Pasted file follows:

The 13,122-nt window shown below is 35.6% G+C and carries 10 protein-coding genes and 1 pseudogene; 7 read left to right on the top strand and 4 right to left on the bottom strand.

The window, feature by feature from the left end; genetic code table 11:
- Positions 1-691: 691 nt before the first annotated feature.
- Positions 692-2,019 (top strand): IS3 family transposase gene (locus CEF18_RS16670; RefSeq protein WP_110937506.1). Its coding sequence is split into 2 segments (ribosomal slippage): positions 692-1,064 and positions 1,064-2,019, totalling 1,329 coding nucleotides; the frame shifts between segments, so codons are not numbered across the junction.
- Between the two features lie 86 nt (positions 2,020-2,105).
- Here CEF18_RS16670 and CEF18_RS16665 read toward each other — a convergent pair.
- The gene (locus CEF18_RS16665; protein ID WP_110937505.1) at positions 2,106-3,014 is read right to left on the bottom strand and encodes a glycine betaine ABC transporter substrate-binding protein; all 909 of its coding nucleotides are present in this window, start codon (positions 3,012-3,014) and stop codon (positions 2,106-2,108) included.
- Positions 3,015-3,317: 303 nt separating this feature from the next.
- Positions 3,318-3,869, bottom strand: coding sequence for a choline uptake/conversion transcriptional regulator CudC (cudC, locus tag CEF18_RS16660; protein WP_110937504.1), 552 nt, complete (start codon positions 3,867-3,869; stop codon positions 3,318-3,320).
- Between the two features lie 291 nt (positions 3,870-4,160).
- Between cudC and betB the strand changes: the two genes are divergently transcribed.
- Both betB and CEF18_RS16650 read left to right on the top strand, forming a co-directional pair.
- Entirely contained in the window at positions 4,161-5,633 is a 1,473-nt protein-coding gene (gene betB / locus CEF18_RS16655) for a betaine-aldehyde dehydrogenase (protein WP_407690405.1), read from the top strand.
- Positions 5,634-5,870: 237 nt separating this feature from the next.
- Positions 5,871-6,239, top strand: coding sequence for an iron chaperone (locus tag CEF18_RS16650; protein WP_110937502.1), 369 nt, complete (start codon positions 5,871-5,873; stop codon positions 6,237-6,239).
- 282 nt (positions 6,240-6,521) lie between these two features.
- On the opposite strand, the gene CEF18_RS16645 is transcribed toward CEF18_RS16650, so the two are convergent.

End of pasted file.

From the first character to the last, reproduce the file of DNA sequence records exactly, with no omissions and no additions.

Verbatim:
The 13,122-nt window shown below is 35.6% G+C and carries 10 protein-coding genes and 1 pseudogene; 7 read left to right on the top strand and 4 right to left on the bottom strand.

The window, feature by feature from the left end; genetic code table 11:
- Positions 1-691: 691 nt before the first annotated feature.
- Positions 692-2,019 (top strand): IS3 family transposase gene (locus CEF18_RS16670; RefSeq protein WP_110937506.1). Its coding sequence is split into 2 segments (ribosomal slippage): positions 692-1,064 and positions 1,064-2,019, totalling 1,329 coding nucleotides; the frame shifts between segments, so codons are not numbered across the junction.
- Between the two features lie 86 nt (positions 2,020-2,105).
- Here CEF18_RS16670 and CEF18_RS16665 read toward each other — a convergent pair.
- The gene (locus CEF18_RS16665; protein ID WP_110937505.1) at positions 2,106-3,014 is read right to left on the bottom strand and encodes a glycine betaine ABC transporter substrate-binding protein; all 909 of its coding nucleotides are present in this window, start codon (positions 3,012-3,014) and stop codon (positions 2,106-2,108) included.
- Positions 3,015-3,317: 303 nt separating this feature from the next.
- Positions 3,318-3,869, bottom strand: coding sequence for a choline uptake/conversion transcriptional regulator CudC (cudC, locus tag CEF18_RS16660; protein WP_110937504.1), 552 nt, complete (start codon positions 3,867-3,869; stop codon positions 3,318-3,320).
- Between the two features lie 291 nt (positions 3,870-4,160).
- Between cudC and betB the strand changes: the two genes are divergently transcribed.
- Both betB and CEF18_RS16650 read left to right on the top strand, forming a co-directional pair.
- Entirely contained in the window at positions 4,161-5,633 is a 1,473-nt protein-coding gene (gene betB / locus CEF18_RS16655) for a betaine-aldehyde dehydrogenase (protein WP_407690405.1), read from the top strand.
- Positions 5,634-5,870: 237 nt separating this feature from the next.
- Positions 5,871-6,239, top strand: coding sequence for an iron chaperone (locus tag CEF18_RS16650; protein WP_110937502.1), 369 nt, complete (start codon positions 5,871-5,873; stop codon positions 6,237-6,239).
- 282 nt (positions 6,240-6,521) lie between these two features.
- On the opposite strand, the gene CEF18_RS16645 is transcribed toward CEF18_RS16650, so the two are convergent.